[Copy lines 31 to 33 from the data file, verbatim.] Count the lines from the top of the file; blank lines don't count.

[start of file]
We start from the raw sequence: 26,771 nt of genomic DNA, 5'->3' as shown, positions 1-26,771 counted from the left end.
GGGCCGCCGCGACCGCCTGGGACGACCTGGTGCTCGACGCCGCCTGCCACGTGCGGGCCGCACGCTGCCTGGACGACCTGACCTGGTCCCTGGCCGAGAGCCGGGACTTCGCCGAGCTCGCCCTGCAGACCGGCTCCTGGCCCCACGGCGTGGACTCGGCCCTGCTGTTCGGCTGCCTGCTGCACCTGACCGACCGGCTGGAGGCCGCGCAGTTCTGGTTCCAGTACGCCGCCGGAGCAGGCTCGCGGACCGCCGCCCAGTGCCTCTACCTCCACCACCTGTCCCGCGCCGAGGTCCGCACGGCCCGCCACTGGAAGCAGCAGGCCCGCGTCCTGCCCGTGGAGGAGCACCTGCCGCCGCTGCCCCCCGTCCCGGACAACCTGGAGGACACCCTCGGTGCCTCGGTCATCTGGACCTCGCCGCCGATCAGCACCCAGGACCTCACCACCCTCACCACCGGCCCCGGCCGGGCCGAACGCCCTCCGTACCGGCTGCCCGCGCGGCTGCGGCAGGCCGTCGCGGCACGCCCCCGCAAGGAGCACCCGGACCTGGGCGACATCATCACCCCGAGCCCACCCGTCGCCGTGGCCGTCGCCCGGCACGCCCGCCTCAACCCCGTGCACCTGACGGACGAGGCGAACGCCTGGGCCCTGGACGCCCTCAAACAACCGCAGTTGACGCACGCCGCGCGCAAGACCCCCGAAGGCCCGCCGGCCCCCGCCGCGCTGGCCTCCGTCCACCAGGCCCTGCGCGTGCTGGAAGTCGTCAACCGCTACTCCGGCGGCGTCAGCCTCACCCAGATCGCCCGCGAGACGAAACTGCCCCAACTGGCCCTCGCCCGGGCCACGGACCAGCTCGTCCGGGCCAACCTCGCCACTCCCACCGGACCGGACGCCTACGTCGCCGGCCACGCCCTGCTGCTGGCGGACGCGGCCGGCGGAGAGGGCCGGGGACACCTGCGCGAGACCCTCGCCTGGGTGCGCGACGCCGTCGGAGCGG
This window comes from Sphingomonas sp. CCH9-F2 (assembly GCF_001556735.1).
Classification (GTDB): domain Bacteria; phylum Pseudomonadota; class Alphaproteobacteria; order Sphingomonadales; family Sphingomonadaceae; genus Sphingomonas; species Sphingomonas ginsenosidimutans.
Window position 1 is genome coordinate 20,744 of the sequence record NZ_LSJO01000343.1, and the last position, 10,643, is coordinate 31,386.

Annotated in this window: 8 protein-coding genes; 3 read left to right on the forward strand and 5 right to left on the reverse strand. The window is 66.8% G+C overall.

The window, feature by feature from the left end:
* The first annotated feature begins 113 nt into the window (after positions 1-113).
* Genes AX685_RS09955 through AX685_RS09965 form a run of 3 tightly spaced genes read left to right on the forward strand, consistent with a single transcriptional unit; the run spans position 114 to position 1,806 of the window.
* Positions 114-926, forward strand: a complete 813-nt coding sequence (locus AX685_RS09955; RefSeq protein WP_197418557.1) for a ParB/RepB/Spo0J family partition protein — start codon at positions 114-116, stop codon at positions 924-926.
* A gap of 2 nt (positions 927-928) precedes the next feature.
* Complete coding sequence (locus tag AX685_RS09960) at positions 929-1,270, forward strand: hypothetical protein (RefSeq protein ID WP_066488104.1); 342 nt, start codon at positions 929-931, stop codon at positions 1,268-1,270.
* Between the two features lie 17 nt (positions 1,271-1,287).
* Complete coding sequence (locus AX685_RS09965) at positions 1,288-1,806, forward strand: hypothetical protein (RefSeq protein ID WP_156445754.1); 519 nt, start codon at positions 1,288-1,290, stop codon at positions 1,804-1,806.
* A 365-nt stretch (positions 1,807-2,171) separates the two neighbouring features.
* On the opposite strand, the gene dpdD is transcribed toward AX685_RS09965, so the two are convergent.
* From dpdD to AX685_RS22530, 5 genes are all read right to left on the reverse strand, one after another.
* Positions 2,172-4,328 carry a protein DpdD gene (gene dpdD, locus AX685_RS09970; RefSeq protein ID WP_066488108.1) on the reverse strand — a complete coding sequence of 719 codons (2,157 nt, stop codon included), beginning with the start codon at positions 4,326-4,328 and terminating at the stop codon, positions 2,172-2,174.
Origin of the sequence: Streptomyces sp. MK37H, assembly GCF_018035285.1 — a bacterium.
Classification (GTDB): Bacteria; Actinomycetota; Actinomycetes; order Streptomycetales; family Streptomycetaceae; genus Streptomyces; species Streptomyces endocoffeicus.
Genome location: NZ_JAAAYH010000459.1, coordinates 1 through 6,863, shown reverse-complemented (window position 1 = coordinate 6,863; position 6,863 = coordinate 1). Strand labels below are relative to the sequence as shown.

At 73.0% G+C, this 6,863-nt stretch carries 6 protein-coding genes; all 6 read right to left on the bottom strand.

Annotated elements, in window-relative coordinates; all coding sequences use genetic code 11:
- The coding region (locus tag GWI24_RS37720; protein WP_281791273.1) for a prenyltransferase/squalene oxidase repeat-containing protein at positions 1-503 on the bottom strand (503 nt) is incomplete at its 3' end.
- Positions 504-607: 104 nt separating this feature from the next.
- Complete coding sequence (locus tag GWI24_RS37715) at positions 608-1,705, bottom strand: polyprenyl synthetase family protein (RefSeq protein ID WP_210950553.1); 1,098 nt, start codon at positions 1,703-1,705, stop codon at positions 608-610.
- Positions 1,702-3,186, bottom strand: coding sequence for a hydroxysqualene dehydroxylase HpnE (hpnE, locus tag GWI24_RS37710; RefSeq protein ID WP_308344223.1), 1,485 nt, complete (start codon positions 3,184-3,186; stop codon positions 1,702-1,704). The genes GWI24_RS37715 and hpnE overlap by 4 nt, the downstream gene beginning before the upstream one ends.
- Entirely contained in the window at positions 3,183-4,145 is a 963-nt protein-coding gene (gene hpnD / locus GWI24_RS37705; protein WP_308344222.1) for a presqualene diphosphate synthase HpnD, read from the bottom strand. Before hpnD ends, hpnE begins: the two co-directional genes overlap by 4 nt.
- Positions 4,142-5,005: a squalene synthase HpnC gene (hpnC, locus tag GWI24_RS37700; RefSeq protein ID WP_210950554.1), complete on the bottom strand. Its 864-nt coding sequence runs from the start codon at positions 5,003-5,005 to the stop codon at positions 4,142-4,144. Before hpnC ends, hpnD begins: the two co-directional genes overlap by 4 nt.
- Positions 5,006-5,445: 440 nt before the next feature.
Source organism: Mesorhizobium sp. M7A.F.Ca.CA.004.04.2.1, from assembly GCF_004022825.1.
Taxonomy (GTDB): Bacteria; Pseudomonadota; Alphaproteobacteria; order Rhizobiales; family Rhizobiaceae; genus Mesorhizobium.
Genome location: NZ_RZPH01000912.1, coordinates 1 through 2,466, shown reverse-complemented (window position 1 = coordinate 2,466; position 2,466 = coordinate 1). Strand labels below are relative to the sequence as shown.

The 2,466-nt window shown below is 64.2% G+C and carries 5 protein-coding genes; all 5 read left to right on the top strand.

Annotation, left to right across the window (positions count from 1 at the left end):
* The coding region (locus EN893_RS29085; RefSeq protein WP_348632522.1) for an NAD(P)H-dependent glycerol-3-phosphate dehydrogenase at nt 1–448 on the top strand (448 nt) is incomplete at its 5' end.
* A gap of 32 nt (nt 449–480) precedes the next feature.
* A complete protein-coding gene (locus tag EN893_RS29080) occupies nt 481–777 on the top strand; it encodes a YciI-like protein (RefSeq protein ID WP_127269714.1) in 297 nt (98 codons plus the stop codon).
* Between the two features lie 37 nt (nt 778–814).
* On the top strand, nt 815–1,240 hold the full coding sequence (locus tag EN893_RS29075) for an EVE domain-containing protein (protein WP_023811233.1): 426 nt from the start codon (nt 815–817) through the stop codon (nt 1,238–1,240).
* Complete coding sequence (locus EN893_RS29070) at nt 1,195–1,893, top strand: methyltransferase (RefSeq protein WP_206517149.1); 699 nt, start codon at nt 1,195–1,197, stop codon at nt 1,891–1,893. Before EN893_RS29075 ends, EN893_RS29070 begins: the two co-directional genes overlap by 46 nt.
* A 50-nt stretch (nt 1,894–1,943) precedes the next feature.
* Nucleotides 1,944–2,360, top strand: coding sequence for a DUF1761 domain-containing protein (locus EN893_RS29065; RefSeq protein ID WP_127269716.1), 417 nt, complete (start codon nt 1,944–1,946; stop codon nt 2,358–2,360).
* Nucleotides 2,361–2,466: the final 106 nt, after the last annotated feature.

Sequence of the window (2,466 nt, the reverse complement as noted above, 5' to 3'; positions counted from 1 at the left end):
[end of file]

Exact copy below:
Source organism: Mesorhizobium sp. M7A.F.Ca.CA.004.04.2.1, from assembly GCF_004022825.1.
Taxonomy (GTDB): Bacteria; Pseudomonadota; Alphaproteobacteria; order Rhizobiales; family Rhizobiaceae; genus Mesorhizobium.
Genome location: NZ_RZPH01000912.1, coordinates 1 through 2,466, shown reverse-complemented (window position 1 = coordinate 2,466; position 2,466 = coordinate 1). Strand labels below are relative to the sequence as shown.